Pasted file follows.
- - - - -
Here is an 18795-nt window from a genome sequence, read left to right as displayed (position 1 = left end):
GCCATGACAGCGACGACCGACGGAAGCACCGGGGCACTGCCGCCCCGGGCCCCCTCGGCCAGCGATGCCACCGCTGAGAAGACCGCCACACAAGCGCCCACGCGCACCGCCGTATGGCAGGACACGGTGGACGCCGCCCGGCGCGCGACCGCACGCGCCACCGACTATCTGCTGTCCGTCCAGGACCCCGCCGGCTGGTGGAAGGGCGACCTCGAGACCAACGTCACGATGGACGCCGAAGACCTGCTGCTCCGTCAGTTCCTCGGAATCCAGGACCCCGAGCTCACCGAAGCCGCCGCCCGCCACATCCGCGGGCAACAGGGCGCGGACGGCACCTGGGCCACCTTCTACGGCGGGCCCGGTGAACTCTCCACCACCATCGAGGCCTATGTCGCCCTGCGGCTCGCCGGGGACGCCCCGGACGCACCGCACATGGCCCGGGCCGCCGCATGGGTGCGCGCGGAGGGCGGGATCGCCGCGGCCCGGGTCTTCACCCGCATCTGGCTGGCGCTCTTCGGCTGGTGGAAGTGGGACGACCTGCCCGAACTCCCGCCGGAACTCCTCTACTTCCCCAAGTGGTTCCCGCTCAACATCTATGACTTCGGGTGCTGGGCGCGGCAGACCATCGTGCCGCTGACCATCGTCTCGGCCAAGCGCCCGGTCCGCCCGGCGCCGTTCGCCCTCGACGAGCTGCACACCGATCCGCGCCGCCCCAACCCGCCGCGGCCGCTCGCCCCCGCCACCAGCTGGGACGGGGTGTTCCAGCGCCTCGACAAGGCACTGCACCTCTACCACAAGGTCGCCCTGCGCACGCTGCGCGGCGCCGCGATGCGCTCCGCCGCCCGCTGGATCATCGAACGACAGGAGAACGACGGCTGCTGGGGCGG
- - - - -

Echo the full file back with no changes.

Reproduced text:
Here is an 18795-nt window from a genome sequence, read left to right as displayed (position 1 = left end):
GCCATGACAGCGACGACCGACGGAAGCACCGGGGCACTGCCGCCCCGGGCCCCCTCGGCCAGCGATGCCACCGCTGAGAAGACCGCCACACAAGCGCCCACGCGCACCGCCGTATGGCAGGACACGGTGGACGCCGCCCGGCGCGCGACCGCACGCGCCACCGACTATCTGCTGTCCGTCCAGGACCCCGCCGGCTGGTGGAAGGGCGACCTCGAGACCAACGTCACGATGGACGCCGAAGACCTGCTGCTCCGTCAGTTCCTCGGAATCCAGGACCCCGAGCTCACCGAAGCCGCCGCCCGCCACATCCGCGGGCAACAGGGCGCGGACGGCACCTGGGCCACCTTCTACGGCGGGCCCGGTGAACTCTCCACCACCATCGAGGCCTATGTCGCCCTGCGGCTCGCCGGGGACGCCCCGGACGCACCGCACATGGCCCGGGCCGCCGCATGGGTGCGCGCGGAGGGCGGGATCGCCGCGGCCCGGGTCTTCACCCGCATCTGGCTGGCGCTCTTCGGCTGGTGGAAGTGGGACGACCTGCCCGAACTCCCGCCGGAACTCCTCTACTTCCCCAAGTGGTTCCCGCTCAACATCTATGACTTCGGGTGCTGGGCGCGGCAGACCATCGTGCCGCTGACCATCGTCTCGGCCAAGCGCCCGGTCCGCCCGGCGCCGTTCGCCCTCGACGAGCTGCACACCGATCCGCGCCGCCCCAACCCGCCGCGGCCGCTCGCCCCCGCCACCAGCTGGGACGGGGTGTTCCAGCGCCTCGACAAGGCACTGCACCTCTACCACAAGGTCGCCCTGCGCACGCTGCGCGGCGCCGCGATGCGCTCCGCCGCCCGCTGGATCATCGAACGACAGGAGAACGACGGCTGCTGGGGCGG